Mammograms are X-ray pictures of the breast and are effective in detecting early signs of breast cancer. New UVM research shows a decline in screenings for the most at-risk group after guidelines were revised. (Getty Images)
Since 2009, Vermont had second largest decline in at-risk screenings of any state
In 2009, the U.S. Preventive Services Task Force changed its mammography screening guidelines to recommend that routine breast cancer screening start at age 50 rather than age 40, recommending an individualized approach for women ages 40-49. The group cited insufficient evidence for screening women ages 75 and older.
University of Vermont (UVM) Cancer Center researchers Sarah Nowak, Ph.D., and Brian Sprague, Ph.D., found that the change in guidelines led to a decline in mammography screening rates for all three age groups, including in the 50-74 group most at risk of developing breast cancer and most in need of screenings, an unintended consequence. The researchers coined the the term "spillover" for this effect since the new guidelines were intended to reduce unnecessary screening for groups less at risk but spilled over to at-risk women. Vermont had the second steepest drop of any state for all three groups.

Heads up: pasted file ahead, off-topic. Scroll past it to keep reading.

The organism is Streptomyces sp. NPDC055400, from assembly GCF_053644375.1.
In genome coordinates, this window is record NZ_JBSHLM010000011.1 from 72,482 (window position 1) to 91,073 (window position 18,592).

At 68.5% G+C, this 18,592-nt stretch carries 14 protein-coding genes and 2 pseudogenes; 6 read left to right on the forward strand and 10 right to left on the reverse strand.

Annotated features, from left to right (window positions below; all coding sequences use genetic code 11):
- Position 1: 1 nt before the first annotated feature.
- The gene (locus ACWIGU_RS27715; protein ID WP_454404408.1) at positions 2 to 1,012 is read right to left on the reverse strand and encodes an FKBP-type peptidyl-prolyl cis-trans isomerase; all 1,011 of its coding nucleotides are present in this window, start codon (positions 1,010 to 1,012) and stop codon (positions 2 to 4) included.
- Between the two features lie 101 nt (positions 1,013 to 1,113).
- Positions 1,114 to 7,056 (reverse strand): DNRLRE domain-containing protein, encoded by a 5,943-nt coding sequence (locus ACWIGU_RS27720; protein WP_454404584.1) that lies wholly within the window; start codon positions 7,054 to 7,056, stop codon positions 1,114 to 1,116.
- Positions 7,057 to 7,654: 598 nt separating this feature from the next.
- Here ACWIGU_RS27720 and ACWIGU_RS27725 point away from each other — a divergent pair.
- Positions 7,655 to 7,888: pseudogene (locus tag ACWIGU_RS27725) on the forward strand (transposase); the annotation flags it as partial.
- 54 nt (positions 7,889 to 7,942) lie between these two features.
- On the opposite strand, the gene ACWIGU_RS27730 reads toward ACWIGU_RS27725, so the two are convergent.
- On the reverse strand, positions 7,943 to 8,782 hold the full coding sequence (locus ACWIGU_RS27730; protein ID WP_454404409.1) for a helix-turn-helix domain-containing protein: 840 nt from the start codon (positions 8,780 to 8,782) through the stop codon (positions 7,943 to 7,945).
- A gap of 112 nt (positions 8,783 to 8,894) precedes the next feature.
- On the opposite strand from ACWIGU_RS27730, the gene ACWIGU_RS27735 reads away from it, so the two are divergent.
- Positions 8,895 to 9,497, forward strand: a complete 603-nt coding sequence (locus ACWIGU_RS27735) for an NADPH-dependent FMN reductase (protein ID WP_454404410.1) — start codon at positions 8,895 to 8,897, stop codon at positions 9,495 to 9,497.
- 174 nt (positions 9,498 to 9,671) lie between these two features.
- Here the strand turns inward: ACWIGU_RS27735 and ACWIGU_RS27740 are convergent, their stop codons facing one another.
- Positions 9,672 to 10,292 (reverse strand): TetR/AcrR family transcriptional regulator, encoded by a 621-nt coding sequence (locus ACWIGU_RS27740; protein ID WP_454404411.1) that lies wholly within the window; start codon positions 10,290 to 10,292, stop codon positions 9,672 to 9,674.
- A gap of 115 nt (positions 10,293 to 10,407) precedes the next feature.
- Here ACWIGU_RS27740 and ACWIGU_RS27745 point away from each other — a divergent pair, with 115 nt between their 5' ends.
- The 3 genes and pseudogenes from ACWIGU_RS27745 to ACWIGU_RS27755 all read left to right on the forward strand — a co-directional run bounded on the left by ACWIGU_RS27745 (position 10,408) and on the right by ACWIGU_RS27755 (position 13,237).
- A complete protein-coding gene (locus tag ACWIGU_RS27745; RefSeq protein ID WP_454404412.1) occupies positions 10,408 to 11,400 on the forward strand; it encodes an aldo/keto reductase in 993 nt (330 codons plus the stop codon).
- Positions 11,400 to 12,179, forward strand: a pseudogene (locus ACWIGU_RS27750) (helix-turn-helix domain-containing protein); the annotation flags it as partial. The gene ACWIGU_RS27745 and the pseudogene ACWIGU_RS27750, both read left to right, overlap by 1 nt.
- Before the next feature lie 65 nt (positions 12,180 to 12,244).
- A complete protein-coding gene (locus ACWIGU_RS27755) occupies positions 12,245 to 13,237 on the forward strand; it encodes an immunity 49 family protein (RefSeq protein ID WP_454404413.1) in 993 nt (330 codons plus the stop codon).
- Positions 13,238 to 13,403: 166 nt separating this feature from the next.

Their results were recently published in The American Journal of Preventative Medicine.
Data from 2002 through 2018 illustrates that, after 2009, screening rates have fallen nationally by 1.3 percentage points per year for ages 40-49, .5 percentage points per year for women aged 50-74 years old, and 1.7 percentage points per year for 75+.
In Vermont, these numbers nearly doubled: 2.5 percentage points for 40-49, 1.2 percentage points for 50-74, and 2.9 percentage points for 75+.
“While these percentages may seem small, the cumulative impact over 10 years translates to 2.4 million fewer women in the United States aged 50-74 being up to date with screening mammography,” said Sprague, who is a professor of surgery at the UVM's Larner College of Medicine. The number of Vermont women age 50-74 affected over the 10-year period is approximately 10,000 people.
The research team is currently exploring why spillover is happening. For example, evidence shows that when women know someone personally diagnosed with breast cancer through screening, they encourage others to get screened. Declining screening for women ages 40-49 and 75+ could lead to women ages 50-74 learning about early-stage breast cancer diagnoses in friends and family less often.
“It is especially important to understand why rates of screening are declining for women ages 50-74 in Vermont. Understanding what is happening locally can help us understand what may be happening in the rest of the country in future years,” said Nowak, who is an assistant professor of pathology and laboratory medicine at UVM's Larner College of Medicine.